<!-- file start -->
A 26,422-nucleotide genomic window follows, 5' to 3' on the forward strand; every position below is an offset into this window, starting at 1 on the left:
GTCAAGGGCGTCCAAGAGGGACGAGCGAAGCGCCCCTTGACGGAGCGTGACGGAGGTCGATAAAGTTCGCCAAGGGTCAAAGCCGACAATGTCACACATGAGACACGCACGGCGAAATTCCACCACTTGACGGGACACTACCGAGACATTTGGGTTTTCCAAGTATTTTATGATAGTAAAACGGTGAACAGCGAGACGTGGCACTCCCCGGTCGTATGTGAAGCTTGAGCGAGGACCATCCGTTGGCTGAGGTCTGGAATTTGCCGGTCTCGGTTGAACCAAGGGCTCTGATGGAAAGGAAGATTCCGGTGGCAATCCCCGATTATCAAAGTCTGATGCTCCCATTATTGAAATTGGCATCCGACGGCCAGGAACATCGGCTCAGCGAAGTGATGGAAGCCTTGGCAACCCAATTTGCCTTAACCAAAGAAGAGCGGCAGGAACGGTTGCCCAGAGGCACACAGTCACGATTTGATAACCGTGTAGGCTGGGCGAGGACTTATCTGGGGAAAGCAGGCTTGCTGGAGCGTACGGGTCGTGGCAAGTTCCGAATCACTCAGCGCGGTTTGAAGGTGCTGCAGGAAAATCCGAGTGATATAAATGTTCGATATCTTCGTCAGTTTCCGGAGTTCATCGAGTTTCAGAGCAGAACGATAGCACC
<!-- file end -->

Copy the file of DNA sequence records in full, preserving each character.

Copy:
A 26,422-nucleotide genomic window follows, 5' to 3' on the forward strand; every position below is an offset into this window, starting at 1 on the left:
GTCAAGGGCGTCCAAGAGGGACGAGCGAAGCGCCCCTTGACGGAGCGTGACGGAGGTCGATAAAGTTCGCCAAGGGTCAAAGCCGACAATGTCACACATGAGACACGCACGGCGAAATTCCACCACTTGACGGGACACTACCGAGACATTTGGGTTTTCCAAGTATTTTATGATAGTAAAACGGTGAACAGCGAGACGTGGCACTCCCCGGTCGTATGTGAAGCTTGAGCGAGGACCATCCGTTGGCTGAGGTCTGGAATTTGCCGGTCTCGGTTGAACCAAGGGCTCTGATGGAAAGGAAGATTCCGGTGGCAATCCCCGATTATCAAAGTCTGATGCTCCCATTATTGAAATTGGCATCCGACGGCCAGGAACATCGGCTCAGCGAAGTGATGGAAGCCTTGGCAACCCAATTTGCCTTAACCAAAGAAGAGCGGCAGGAACGGTTGCCCAGAGGCACACAGTCACGATTTGATAACCGTGTAGGCTGGGCGAGGACTTATCTGGGGAAAGCAGGCTTGCTGGAGCGTACGGGTCGTGGCAAGTTCCGAATCACTCAGCGCGGTTTGAAGGTGCTGCAGGAAAATCCGAGTGATATAAATGTTCGATATCTTCGTCAGTTTCCGGAGTTCATCGAGTTTCAGAGCAGAACGATAGCACC